Millions of Britons could be losing out on "substantial returns" through a lack of financial awareness, it has been suggested.
The news comes as research carried out by Investec Private Bank indicated that just under a third (29 per cent) of savers do not know what rate of interest they are getting for the money they are setting aside. Meanwhile, only one in five respondents claim to know the exact rate they receive on all of their accounts. Findings from the firm also showed that some 19.3 million, or 41 per cent, save money on a regular basis.
Although five interest rate rises by the Bank of England's monetary policy committee (MPC) over the last 12 months are likely to constrain Britons' general monetary situation, such as their ability to make secured loan repayments, the financial services provider suggested that up to 10.2 million savers may not be getting the full benefit that the base rate hikes could have on their savings.
Before the MPC's decision to increase the base rate in August last year, consumers were reported to be putting away an average of 263 pounds per month. However, this has since risen to a typical deposit of 284 pounds, with 1.2 million, or six per cent, of all savers setting aside between 501 pounds and 1,000 pounds on a monthly basis.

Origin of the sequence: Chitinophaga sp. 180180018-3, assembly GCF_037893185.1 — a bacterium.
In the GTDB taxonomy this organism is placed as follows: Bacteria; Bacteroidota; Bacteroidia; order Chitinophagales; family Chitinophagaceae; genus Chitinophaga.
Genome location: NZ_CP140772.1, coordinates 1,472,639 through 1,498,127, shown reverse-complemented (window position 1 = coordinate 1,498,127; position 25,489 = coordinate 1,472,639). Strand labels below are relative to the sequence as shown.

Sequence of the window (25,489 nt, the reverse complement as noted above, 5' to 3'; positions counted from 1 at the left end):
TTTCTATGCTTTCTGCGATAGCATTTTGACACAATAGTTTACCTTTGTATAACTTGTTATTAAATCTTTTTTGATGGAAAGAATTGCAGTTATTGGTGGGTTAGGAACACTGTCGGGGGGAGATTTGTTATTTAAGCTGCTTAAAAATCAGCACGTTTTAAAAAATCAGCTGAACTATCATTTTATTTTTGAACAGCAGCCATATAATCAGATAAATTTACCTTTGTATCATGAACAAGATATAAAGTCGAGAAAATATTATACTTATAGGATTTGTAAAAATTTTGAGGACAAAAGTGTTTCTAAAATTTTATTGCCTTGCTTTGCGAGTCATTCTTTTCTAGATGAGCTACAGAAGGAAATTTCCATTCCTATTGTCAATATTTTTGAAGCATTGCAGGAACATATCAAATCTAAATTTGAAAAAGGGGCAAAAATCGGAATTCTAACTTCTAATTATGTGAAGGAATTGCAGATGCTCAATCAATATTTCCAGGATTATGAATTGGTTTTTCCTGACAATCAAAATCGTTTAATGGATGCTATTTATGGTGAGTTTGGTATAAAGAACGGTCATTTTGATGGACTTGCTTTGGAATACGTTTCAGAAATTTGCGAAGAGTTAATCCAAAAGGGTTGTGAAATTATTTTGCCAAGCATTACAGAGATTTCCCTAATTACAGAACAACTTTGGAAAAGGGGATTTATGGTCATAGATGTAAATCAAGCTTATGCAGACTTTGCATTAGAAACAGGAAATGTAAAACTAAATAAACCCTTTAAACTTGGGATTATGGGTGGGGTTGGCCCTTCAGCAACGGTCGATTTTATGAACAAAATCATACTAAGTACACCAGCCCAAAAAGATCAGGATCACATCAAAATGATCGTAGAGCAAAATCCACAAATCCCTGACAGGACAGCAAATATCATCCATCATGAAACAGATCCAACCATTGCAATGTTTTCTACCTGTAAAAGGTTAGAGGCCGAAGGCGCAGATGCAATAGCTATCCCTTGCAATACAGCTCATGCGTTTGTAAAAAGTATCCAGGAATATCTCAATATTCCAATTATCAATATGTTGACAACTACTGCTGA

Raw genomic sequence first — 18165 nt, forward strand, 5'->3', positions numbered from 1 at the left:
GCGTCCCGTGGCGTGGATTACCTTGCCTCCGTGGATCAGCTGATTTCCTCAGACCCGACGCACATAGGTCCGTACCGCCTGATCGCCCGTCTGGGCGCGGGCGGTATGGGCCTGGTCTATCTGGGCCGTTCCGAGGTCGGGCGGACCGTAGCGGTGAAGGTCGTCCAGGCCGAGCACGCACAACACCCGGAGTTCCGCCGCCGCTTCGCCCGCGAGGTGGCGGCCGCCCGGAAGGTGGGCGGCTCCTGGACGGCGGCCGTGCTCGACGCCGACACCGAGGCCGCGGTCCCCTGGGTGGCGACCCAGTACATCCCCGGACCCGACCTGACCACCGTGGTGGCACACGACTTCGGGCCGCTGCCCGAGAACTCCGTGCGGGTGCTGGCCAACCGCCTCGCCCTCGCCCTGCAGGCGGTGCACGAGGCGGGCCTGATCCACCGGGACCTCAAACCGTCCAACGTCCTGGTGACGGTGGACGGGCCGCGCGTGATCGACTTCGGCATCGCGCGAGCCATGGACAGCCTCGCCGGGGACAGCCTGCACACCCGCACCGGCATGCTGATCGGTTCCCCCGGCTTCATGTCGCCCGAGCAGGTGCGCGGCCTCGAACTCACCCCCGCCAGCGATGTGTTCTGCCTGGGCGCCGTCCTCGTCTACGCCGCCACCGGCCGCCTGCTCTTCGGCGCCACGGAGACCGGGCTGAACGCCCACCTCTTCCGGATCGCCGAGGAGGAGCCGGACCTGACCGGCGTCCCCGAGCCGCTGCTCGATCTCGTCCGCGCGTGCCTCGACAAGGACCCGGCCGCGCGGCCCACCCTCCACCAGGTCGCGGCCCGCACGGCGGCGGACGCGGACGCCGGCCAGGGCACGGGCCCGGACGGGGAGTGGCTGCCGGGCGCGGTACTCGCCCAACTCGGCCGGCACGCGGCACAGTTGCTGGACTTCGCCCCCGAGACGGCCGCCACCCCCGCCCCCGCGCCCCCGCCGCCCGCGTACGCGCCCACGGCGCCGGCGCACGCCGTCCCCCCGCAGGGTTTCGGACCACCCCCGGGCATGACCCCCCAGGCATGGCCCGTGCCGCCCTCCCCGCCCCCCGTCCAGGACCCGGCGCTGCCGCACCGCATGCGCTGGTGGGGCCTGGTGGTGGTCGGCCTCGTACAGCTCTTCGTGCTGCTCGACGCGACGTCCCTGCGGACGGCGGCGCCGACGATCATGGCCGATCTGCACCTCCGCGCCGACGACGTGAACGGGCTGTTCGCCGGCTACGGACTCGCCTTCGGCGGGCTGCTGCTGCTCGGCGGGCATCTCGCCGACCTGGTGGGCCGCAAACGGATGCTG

Linda McBain, head of banking at Investec Private Bank, said: "Recent interest rate moves should be good news for savers and our research shows that people are depositing more money each month than this time last year. However, it seems that many are unaware of the rate that they are receiving on their savings accounts and as a result are potentially missing out on substantial returns over the course of a year."
The firm indicated that those savers with balances of at least 25,000 pounds could be losing out on hundreds of pounds in interest by leaving their money "languishing in lower-rate savings accounts". Investec's Savings Index revealed that between January 27th and April 27th, the average rate of interest was 2.52 per cent below the most attractive rate possible for accounts with balances of 1 pound. As a result, this was reported to potentially leave those with 25,000 pounds saved up some 630 pounds out of pocket. Consequently, Ms McBain recommended that consumers take the time to ensure that they are getting the most competitive savings product which suits their needs. "There are a number of good accounts for savers to choose from, but it is important that they look at the promises behind the headline rate," she added.
In related finance news, a recent study by R3 - the Association of Business Recovery Professionals - revealed that a rising number of Britons are struggling with debt problems. Findings from the company showed that one out of six consumers are finding themselves unable to cope with making regular repayments on credit cards and secured loans. The majority of those surveyed claimed that an increasing availability of credit and a "buy now" mindset for major purchases were the main cause of the nation's debt problems.